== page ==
The first part of the book is titled ‘The Extrovert Ideal’. As I plodded through Part One, I felt more drawn towards the tactics and means employed in order to equip people to be better public speakers and team leaders. The idea that if you can talk unhesitant and on a short notice, your presence would claim a considerable authority. People like fast talkers and enthusiastic go-getters. The down side, of course, is that those who feel uncomfortable about talking aloud in classrooms or in public gathering would be marginalized.
Susan Cain’s bestselling nonfiction, Quiet: The Power of Introverts in a World That Can’t Stop Talking hooked me with its subheading. “The Power of Introverts in a World That Can’t Stop Talking” is the central discourse of the book. That explains why I found Quiet interesting.
Ever since, I started attending school, no one ever found me in the school sports or arts festivals. Once, when I was forced to participate in an oratory, I stopped the speech in the middle and realized if I stayed on the stage a moment more, I would faint. Those were great lessons of human psyche to me, first hand of course, that people faint when faced with extreme stress.
|Susan Cain; Image Courtesy: Google|
In sports, thankfully, I never qualified the initial qualifying levels. Although I was athletic enough, a certain lack of inertia held my limbs tighter than how the tar holds the roads in Kerala.
I knew what my problem was. Someone had informed me. Perhaps, one of my parents, that I am an introvert. It sounded like ‘caveman’, for the ten year old that I was. Someone told me, when I was reluctant to go out to play with other kids that I should not behave like an introvert. That is bad, they said. ‘Bad’ meant dirty, unacceptable, secretive, and this might lead me to delinquency, they warned me.
I had thought that introversion was something like a habit, then. I did not know where I picked it up, though. Anyway, the next best thing was to ‘improve’ my personality. That’s when an individual begins the incessant struggles to fit in. Everyone who lives in such a social set up must have realized where I am driving at.
From her introduction onwards, Susan Cain drives towards the same direction. In Part One, however, what fascinated me was how a culture has found out the measures for an individual to stand out and lead. This was what I was talking about in the first paragraph.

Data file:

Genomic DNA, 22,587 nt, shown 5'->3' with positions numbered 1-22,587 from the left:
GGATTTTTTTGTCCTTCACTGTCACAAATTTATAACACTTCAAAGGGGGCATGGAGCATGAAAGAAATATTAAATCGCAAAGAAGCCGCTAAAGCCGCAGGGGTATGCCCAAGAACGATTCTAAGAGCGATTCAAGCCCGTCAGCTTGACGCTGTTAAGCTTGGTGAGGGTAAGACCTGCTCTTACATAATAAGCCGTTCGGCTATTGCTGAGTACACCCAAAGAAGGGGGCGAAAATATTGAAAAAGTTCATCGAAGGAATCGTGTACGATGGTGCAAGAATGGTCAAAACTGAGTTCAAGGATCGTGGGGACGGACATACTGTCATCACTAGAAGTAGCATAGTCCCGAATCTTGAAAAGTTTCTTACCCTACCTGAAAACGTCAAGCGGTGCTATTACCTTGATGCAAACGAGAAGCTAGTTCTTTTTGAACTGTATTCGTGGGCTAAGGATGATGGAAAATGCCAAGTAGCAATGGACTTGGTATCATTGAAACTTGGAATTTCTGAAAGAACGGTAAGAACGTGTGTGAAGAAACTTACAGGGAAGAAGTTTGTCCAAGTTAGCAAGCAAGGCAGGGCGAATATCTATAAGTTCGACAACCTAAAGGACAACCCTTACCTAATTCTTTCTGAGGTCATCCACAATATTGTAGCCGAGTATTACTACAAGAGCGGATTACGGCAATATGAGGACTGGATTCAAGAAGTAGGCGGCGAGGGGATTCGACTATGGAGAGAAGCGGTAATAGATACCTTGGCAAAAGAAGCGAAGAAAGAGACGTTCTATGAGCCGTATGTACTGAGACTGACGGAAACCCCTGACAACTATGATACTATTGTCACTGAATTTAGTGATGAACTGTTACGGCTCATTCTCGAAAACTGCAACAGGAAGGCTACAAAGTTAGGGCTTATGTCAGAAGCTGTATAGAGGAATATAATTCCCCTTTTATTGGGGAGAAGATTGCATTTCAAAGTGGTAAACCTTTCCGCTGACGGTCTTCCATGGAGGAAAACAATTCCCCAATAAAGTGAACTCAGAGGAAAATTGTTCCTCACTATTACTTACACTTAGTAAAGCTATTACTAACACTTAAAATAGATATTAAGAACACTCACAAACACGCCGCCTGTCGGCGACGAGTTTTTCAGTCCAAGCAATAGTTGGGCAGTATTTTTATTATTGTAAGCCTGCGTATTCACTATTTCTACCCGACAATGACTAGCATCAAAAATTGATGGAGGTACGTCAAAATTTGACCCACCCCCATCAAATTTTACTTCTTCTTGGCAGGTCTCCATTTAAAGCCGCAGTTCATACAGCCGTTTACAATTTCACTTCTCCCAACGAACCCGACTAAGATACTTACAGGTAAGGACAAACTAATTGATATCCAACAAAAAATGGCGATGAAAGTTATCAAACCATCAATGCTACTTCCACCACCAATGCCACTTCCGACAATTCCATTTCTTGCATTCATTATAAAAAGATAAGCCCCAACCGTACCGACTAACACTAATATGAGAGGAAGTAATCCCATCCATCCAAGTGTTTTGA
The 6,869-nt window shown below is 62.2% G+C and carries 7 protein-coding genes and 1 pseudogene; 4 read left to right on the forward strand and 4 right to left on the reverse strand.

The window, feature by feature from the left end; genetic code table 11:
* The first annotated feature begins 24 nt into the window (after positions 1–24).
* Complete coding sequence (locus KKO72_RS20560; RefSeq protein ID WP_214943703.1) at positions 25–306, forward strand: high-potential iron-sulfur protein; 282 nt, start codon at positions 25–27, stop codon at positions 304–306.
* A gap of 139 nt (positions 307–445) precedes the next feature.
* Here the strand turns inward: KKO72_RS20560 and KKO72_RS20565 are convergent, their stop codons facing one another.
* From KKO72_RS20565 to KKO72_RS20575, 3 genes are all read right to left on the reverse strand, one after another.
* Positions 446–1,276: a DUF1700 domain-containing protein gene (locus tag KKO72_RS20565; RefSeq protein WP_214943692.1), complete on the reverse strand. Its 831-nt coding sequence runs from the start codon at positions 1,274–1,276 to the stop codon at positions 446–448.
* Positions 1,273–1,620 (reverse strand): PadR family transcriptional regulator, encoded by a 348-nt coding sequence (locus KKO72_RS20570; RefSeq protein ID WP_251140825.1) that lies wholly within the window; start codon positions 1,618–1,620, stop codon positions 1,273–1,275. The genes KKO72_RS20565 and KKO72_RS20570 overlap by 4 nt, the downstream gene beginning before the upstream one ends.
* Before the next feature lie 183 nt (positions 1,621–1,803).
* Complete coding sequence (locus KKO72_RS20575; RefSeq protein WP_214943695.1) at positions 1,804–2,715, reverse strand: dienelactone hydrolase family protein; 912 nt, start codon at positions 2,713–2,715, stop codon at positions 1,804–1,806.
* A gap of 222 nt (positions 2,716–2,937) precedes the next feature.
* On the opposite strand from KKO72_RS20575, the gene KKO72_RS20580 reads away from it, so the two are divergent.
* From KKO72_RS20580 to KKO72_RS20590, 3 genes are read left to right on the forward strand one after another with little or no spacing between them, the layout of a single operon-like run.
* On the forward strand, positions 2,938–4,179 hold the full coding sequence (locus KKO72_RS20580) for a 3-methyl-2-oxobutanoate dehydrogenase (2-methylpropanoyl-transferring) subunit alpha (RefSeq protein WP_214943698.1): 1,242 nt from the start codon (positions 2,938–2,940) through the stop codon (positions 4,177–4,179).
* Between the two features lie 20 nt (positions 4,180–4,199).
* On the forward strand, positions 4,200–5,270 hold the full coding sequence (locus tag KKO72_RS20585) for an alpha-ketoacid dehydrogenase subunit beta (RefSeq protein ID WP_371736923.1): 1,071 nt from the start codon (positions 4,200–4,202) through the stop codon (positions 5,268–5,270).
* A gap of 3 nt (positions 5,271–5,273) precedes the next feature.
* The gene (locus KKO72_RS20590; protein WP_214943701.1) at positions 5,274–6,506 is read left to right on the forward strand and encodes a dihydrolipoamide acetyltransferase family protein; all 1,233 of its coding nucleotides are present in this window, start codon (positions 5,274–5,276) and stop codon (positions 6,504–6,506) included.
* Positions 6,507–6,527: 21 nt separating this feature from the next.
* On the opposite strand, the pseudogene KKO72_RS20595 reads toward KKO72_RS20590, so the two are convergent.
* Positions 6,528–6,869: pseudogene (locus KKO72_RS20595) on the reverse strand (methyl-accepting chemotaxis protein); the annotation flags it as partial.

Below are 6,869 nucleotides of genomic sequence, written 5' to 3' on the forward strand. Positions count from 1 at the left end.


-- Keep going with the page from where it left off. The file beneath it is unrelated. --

|Image Courtesy: Google|
Yes, indeed, this is the quest for purification of personality, in order to attain some sort of outgoing persona. This desire governed much of my childhood. I also suspect that my increased curiosity about how to be an influential person with spoken word has to do with the profession I handle as my day job—teaching.
I meet students who are on the extrovert side, mostly, and others who are introverts. I also find ambiverts in class, a term I learnt from Susan Cain’s book. Part One of Quiet follows the history of how American culture changed from the “Culture of Character” to the “Culture of Personality”.
It is impossible for me to go back to that memory and think about myself standing in front of those many people at my school, in that public speaking competition. Although I had memorized all my speech thoroughly, the pressure was so much that I could not keep track of it at all. My dad had written that speech. I felt I let him down. I really did.
I still remember, in another speech, which was conducted exclusively in classroom, asking my family if I could pitch an idea all by myself, right on the spot, as if it is a reply or supplementation of the previous speaker’s words. Countering, arguing, and being spontaneous to the moment seemed fun. Remember, the same scared owl dropped the platter in the middle of the speech, the previous time. However, my family told me not to attempt this bravado at this point. Later in my life, I realized that I was a better public speaker, if I were spontaneous. Being an introvert, I had figured out to tackle the issue of forgetting the words I memorized and building confidence in front of the public, though I never really got a real chance as a kid to practice this.
Quiet will let you know about yourself or at least what type of person you live with, in a skillfully nonjudgmental way.